Toddler reading at 30 months

(27 Posts)
JoInScotland Sun 12-Aug-12 00:29:44

I'm not sure what to do with my DS. He could count to 100 before he was two and started doing simple addition and subtraction - all driven by his own curiousity. Then about 2 months ago, he started to take more interest in letters and the sounds they make, and he's just come on leaps and bounds.. sounding out words, and now he's reading story books to us.

I always wanted him to go to the school down the road, and he has a place there for nursery at 3 years old, but I'm wondering if they'll be able to cope with him - challenge him and keep him interested. I was always in the top group at school, but daydreamed a lot and looking back, was bored. I was used to help others with their work, but not challenged myself IYSWIM?

What do people do? We can't afford private education. Others have suggested we go to the private school in our town and have a look around and a chat. Do people start off in the state sector and then try for a scholarship at some point in primary? Try and switch at secondary?

Life would be easier and more straight forward if our DS was average, but I suspect he is not.

Iamnotminterested Sun 12-Aug-12 12:28:42

Why do assume bright kid = needs private school?

Don't want to sound flippant but there seems to be the idea that if a mn child shows an interest/aptitude for academics early on then a state school can't possibly cater for them.

My DC's local state primary has had year 6 children at level 6 all the way down to level 1 this year, including one child who is exceptional at maths - not my dd, unfortunately ! So what I am saying is relax, don't rush in to a big decision at his age and don't discount state schools.

Chundle Mon 13-Aug-12 15:46:07

My dd1 could read at 35 months fluently sounding words out in kids books. She had a diagnosis of ADHD at 6, now at 8 her reading ability is only slightly above average but she is g&t at sports.

What they start off loving and showing ability for doesn't always stick

cubscout Tue 14-Aug-12 07:33:39

I would wait and see. if you liked the school there is no reason to start looking at others. As Iam says, many state schools cope well (even better in some cases) with gifted children.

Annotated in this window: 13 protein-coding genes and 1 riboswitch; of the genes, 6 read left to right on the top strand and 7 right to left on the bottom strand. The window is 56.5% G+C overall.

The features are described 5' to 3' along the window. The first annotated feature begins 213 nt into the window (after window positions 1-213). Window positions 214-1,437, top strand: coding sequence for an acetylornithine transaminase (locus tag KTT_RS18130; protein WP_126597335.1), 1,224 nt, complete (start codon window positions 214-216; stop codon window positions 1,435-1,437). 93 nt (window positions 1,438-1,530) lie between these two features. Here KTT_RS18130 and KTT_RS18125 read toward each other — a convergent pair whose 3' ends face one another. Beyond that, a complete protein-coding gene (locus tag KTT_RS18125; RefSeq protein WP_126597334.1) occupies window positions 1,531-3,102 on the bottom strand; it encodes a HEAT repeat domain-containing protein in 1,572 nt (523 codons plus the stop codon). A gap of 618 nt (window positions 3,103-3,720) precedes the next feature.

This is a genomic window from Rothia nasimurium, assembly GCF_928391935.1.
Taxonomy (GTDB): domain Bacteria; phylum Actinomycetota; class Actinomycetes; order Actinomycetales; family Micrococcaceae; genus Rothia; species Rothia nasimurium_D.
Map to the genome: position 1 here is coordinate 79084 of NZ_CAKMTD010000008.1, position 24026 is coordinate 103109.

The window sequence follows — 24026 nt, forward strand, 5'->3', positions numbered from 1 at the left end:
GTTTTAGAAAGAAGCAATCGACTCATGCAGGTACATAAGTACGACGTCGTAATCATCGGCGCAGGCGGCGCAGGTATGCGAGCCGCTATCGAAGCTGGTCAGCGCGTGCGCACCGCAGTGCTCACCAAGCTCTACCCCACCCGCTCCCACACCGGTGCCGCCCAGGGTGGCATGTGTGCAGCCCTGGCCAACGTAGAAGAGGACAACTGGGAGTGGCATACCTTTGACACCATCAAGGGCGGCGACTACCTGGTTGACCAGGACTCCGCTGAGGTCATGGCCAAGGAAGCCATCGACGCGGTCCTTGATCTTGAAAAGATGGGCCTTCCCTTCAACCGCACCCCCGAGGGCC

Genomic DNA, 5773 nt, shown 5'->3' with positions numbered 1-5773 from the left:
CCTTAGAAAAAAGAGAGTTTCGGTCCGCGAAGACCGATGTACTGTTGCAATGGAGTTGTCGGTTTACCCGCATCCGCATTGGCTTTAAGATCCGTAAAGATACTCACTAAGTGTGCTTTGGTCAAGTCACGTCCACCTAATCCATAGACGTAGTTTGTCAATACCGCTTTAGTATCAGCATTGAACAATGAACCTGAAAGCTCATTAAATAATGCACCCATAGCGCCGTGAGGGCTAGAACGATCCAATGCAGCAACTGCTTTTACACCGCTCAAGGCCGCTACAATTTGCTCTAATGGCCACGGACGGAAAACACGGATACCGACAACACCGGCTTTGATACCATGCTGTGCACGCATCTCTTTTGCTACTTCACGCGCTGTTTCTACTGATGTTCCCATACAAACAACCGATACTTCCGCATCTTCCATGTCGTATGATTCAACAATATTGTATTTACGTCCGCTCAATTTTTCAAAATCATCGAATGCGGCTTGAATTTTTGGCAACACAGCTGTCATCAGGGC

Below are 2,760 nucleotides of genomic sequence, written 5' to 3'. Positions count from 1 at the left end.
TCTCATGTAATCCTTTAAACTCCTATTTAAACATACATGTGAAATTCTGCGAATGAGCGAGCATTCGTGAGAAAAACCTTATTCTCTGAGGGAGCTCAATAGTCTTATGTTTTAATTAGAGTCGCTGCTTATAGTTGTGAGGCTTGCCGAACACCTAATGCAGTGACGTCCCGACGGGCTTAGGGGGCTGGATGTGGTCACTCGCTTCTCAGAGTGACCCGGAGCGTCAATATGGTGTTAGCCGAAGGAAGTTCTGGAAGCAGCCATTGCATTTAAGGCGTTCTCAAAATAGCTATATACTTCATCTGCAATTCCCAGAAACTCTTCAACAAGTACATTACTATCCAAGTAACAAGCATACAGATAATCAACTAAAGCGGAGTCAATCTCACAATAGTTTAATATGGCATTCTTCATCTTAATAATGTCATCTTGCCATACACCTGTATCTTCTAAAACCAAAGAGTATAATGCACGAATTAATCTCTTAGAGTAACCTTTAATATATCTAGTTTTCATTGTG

My ds is gifted mathematically and has an IQ of 160 and is at a state school. They have not always found it easy to accomodate him but they have tried admirably and he has really enjoyed some of the opportunities offered him (1:1 with secondary yeacher, special days out). FWIW there are several other very bright children in his year group as well as a broad spectrum amongst the otehr kids and mostly the class teachers have differentiated work well.

There is nothing to be lost in starting a school you like. wait and see how he likes school. Ds loves his school, fully participates in everything (!) and has also learned to get on with a range of peers, how to negotiate with teachers over the work he is given, how to stay engaged (mostly).

Machadaynu Thu 16-Aug-12 13:12:55

I have signed up as we are in the same position, albeit the kid won't be in school until September 2013.

We were both bored at school and both had to help other kids rather than learn ourselves, and partly as a result we both feel that we haven't achieved our potential.

I am all in favour of acceleration - all the research shows that it is better for the child academically and socially. If you think like a 10 year old, there isn't much fun to be had spending all your days with 5 year olds. I was accelerated for a while, but was then put back again because the secondary wouldn't take me early - that made it worse as I was expected to do the same work twice, so that is something to look out for. The research shows that it's best to put a child ahead to the stage where they are in the oldest group they can be and still be average. It is said that up to about IQ 155 is 'optimal' in that kids are then able to determine they are 'different' but they are clever enough to adapt to it. Above about IQ 155 the gulf between them is too great to bridge, so the kids tend to be withdrawn.